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Language, Cognition, and the Brain Insights from Sign Language Research

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ISBN-10: 0805833994

ISBN-13: 9780805833997

Edition: 2001

Authors: Karen Emmorey

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Once signed languages are recognized as natural human languages, a world of exploration opens up. Signed languages provide a powerful tool for investigating the nature of human language and language processing, the relation between cognition and language, and the neural organization of language. The value of sign languages lies in their modality. Specifically, for perception, signed languages depend upon high-level vision and motion processing systems, and for production, they require the integration of motor systems involving the hands and face. These facts raise many questions: What impact does this different biological base have for grammatical systems? For online language processing?…    
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Book details

Copyright year: 2001
Publisher: Taylor & Francis Group
Publication date: 11/1/2001
Binding: Paperback
Pages: 408
Size: 6.00" wide x 8.75" long x 1.00" tall
Weight: 1.430
Language: English

Notation Conventions
Documenting the Birth of a Language: The Nicaraguan Sign Language Project
The American Deaf Community and Sociolinguistic Context
Suggestions for Further Reading
The Structure of American Sign Language: Linguistic Universals and Modality Effects
The Structure of Signs: Morphology and the Lexicon
The Phonology of a Soundless Language
Syntax: The Structure of Sentences
Discourse and Language Use
Conclusions and Implications
Suggestions for Further Reading
The Confluence of Language and Space
Classifier Constructions
Talking About Space With Space
Nonlocative Functions of Signing Space
Suggestions for Further Reading
Psycholinguistic Studies of Sign Perception, Online Processing, and Production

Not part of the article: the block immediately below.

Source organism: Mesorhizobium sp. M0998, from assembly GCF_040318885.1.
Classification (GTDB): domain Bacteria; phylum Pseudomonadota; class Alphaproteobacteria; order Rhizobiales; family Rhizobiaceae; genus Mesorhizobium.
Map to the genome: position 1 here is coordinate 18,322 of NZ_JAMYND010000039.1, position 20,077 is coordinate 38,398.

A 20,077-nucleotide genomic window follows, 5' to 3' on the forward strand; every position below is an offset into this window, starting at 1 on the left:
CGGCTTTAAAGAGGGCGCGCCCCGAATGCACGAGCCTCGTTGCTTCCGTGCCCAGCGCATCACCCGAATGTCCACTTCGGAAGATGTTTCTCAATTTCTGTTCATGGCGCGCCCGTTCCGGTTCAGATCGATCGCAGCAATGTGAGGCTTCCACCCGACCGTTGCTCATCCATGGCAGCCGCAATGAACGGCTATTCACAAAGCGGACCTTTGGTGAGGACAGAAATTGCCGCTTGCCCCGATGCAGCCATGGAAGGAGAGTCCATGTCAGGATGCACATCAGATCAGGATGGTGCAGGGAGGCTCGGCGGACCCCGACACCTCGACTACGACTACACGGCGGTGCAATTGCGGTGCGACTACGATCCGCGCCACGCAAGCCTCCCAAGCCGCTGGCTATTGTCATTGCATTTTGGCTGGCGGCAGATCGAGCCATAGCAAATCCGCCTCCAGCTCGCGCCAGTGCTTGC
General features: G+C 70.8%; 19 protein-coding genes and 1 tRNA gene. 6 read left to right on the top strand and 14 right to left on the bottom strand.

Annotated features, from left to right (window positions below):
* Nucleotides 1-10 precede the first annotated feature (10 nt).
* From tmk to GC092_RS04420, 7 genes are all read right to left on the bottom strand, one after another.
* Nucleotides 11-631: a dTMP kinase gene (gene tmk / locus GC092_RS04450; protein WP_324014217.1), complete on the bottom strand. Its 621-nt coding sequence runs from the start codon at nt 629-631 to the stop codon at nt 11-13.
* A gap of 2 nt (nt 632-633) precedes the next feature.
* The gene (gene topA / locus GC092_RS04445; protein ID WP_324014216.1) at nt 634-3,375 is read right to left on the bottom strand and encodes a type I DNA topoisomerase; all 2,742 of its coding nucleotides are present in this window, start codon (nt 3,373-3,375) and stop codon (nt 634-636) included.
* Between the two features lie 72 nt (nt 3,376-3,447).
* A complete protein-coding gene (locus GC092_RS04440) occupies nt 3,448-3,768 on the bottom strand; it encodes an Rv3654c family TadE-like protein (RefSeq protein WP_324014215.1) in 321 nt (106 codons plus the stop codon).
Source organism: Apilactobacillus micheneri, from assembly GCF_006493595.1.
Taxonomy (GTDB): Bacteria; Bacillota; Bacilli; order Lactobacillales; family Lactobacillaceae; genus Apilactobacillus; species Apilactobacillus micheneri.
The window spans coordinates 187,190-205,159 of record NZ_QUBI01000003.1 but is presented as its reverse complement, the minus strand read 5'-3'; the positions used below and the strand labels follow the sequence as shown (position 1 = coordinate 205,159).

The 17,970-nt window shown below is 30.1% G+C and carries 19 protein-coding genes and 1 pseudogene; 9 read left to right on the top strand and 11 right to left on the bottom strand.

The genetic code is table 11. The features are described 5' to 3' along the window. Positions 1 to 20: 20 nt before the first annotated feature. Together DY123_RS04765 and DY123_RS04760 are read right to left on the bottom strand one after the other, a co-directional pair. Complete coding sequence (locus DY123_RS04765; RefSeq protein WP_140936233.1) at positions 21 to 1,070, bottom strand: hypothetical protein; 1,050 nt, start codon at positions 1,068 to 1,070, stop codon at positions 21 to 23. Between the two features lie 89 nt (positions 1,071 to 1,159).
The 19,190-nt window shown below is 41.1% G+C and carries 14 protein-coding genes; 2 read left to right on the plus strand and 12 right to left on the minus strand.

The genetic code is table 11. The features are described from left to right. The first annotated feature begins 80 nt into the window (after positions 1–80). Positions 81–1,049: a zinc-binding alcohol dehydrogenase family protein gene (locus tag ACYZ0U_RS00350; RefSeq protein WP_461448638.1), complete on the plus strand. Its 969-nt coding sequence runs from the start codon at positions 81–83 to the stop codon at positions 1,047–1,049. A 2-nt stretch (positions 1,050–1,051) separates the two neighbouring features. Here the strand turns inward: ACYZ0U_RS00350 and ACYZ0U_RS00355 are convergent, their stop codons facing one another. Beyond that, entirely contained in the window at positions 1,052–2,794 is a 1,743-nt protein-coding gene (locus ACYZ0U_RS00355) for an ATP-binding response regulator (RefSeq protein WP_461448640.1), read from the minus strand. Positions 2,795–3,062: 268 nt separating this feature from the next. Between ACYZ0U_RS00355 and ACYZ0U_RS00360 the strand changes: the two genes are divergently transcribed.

Sign Perception and Visual Processing
Lexical Access and Sign Recognition
Lexical Representations and Organization
Online Comprehension of Signed Utterances: Psycholinguistic Studies of Coreference
Some Issues in Sign Language Production
Suggestions for Further Reading
Sign Language Acquisition
Early Development
What Does That "Mistake" Mean? Acquisition of Syntax and Morphology
Later Development
Conclusions and Implications
Suggestions for Further Reading
The Critical Period Hypothesis and the Effects of Late Language Acquisition
When Language Input Is Absent or Inconsistent: The Contribution of the Child
The Effects of Age of Acquisition on Grammatical Knowledge and Language Processing
Delayed First Language Acquisition Differs From Second Language Acquisition
The Cognitive Effects of Delayed First Language Acquisition
The Effects of Late Acquisition on the Neural Organization of Language
Suggestions for Further Reading
Memory for Sign Language: Implications for the Structure of Working Memory
Early Evidence for Sign-Based Working Memory
Evidence for a Visuospatial Phonological Loop
Working Memory Capacity: Effects on Memory Span for Sign and Speech
Effects of the Visuospatial Modality on Sign-Based Working Memory
A Modality Effect for Sign Language? Implications for Models of Working Memory
The Architecture of Working Memory for Sign Language: Summary and Conclusions
Suggestions for Further Reading
The Impact of Sign Language Use on Visuospatial Cognition
Motion Processing
Face Processing
Mental Imagery
Domains Unaffected by Sign Language Use
Implications: Does Language Affect Cognition?
Suggestions for Further Reading
Sign Language and the Brain
What Determines the Left-Hemispheric Specialization for Language?
Within Hemisphere Organization of Sign Language
The Role of the Right Hemisphere in Language Processes
The Role of Subcortical Structures in Sign Language
Conclusions and Implications
Suggestions for Further Reading
Handshapes in American Sign Language
Linguistic Distinctions Among Communication Forms in Nicaragua
Author Index
Subject Index